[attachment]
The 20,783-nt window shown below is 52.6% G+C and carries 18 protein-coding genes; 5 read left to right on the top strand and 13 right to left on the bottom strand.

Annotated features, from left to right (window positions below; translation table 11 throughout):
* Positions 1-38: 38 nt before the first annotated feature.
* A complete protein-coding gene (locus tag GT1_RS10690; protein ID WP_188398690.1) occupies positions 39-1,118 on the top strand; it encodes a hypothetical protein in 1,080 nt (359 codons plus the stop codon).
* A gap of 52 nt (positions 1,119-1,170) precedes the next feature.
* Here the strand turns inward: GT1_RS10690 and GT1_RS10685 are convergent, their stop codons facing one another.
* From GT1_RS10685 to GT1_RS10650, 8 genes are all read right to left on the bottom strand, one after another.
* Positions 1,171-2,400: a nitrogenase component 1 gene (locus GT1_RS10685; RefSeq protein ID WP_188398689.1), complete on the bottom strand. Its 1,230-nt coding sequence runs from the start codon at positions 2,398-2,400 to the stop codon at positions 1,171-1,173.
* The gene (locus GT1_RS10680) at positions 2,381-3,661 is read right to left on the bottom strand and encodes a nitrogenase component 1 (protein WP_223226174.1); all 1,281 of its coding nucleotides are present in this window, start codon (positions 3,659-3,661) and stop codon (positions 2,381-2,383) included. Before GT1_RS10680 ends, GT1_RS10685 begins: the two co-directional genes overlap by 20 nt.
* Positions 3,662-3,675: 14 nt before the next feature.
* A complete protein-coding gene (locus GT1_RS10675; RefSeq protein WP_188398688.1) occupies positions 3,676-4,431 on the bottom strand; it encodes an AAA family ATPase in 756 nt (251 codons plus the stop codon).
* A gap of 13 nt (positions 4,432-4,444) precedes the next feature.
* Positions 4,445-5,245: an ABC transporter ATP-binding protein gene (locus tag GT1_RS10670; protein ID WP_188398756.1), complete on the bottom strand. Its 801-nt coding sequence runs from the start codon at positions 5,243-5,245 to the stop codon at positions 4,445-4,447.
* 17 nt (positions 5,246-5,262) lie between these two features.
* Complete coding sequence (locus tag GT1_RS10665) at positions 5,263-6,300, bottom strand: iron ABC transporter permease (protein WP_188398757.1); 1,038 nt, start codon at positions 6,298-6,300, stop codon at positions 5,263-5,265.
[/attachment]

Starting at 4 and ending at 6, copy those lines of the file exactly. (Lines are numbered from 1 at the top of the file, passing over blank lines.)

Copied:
* A complete protein-coding gene (locus tag GT1_RS10690; protein ID WP_188398690.1) occupies positions 39-1,118 on the top strand; it encodes a hypothetical protein in 1,080 nt (359 codons plus the stop codon).
* A gap of 52 nt (positions 1,119-1,170) precedes the next feature.
* Here the strand turns inward: GT1_RS10690 and GT1_RS10685 are convergent, their stop codons facing one another.